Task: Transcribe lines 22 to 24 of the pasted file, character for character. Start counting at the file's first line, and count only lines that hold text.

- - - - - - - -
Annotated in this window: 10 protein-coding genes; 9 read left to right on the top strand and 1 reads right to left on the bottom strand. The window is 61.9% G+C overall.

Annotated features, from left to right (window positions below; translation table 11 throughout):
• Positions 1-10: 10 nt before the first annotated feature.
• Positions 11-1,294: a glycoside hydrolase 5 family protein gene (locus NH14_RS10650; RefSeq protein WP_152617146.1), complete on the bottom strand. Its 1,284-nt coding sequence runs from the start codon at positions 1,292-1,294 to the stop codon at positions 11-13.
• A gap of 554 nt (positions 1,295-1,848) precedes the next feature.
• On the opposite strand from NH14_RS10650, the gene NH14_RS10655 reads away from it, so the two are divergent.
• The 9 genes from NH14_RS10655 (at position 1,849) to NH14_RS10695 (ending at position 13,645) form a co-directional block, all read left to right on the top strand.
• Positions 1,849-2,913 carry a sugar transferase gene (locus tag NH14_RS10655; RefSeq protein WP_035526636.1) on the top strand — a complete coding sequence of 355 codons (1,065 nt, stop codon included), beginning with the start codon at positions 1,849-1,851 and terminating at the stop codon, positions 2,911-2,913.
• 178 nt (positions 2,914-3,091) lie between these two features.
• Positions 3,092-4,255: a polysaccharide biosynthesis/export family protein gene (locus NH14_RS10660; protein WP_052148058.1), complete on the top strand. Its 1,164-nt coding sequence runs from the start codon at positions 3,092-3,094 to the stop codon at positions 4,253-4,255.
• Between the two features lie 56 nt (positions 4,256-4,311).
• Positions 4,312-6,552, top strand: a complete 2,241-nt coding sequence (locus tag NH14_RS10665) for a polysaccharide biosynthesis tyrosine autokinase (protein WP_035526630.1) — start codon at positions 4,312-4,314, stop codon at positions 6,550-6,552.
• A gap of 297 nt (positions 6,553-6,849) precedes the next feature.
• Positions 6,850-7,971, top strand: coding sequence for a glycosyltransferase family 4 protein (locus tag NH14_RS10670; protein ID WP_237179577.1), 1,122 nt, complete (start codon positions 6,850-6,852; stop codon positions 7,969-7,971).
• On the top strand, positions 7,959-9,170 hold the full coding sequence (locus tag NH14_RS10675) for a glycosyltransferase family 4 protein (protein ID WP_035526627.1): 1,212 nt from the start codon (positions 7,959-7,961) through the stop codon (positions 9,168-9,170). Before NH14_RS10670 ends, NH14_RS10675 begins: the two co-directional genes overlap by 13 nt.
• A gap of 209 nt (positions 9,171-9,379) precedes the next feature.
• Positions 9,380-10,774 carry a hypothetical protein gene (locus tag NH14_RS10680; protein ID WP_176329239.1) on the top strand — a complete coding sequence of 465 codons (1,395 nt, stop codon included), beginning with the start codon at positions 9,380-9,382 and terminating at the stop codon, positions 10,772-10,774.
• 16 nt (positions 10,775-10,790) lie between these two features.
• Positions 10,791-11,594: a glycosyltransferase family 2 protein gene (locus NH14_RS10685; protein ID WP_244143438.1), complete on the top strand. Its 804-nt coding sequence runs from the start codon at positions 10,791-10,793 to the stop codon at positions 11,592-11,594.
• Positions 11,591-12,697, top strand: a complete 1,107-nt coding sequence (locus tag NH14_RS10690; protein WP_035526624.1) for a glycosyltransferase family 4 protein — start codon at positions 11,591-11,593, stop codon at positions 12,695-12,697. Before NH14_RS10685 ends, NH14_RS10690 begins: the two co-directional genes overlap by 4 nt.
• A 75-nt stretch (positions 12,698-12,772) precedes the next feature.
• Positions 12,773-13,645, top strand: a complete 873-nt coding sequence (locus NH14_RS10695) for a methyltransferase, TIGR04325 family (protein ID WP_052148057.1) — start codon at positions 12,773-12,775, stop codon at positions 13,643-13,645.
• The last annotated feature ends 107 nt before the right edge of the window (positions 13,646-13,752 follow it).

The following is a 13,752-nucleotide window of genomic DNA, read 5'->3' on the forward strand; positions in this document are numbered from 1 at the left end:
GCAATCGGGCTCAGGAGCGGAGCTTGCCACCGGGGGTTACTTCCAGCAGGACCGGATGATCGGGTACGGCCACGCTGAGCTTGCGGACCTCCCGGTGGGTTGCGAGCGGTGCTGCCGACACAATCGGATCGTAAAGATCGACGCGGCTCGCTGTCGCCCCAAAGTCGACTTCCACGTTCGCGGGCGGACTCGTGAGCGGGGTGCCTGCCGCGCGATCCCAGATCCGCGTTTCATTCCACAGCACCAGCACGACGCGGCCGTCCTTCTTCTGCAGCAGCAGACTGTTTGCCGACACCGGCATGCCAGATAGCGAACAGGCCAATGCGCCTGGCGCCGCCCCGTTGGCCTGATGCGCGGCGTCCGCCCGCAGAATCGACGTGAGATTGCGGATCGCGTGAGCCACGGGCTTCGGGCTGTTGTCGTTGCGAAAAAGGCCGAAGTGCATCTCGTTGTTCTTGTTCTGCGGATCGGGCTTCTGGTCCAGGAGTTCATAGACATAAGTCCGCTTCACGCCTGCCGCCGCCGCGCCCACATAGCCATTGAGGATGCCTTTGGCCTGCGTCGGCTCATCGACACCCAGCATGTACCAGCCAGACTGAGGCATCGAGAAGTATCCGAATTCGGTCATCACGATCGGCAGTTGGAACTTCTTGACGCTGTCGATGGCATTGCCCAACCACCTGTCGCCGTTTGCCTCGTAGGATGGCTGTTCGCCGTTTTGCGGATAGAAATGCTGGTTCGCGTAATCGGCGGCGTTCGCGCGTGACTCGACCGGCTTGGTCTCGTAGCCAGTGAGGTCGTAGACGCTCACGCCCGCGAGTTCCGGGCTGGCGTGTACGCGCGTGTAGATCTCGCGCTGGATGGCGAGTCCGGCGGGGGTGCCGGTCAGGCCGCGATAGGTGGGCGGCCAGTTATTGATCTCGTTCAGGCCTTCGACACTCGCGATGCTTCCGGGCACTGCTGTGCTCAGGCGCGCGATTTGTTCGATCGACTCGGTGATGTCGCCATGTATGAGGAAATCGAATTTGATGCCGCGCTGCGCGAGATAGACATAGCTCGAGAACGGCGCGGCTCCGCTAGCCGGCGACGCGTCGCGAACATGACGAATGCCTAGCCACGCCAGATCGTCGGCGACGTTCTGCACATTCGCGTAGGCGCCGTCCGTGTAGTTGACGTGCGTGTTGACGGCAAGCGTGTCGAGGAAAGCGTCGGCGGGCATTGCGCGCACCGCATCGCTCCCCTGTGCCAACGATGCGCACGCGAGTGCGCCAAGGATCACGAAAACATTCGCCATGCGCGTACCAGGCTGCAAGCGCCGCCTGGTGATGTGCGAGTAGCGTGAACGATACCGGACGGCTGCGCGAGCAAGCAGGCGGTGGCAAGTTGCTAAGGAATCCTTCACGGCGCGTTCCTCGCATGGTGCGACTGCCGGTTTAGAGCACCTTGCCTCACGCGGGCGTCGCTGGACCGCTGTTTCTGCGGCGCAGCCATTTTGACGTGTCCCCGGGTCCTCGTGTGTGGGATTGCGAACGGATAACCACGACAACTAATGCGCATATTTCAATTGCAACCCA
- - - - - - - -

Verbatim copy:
• Positions 12,773-13,645, top strand: a complete 873-nt coding sequence (locus NH14_RS10695) for a methyltransferase, TIGR04325 family (protein ID WP_052148057.1) — start codon at positions 12,773-12,775, stop codon at positions 13,643-13,645.
• The last annotated feature ends 107 nt before the right edge of the window (positions 13,646-13,752 follow it).

The following is a 13,752-nucleotide window of genomic DNA, read 5'->3' on the forward strand; positions in this document are numbered from 1 at the left end: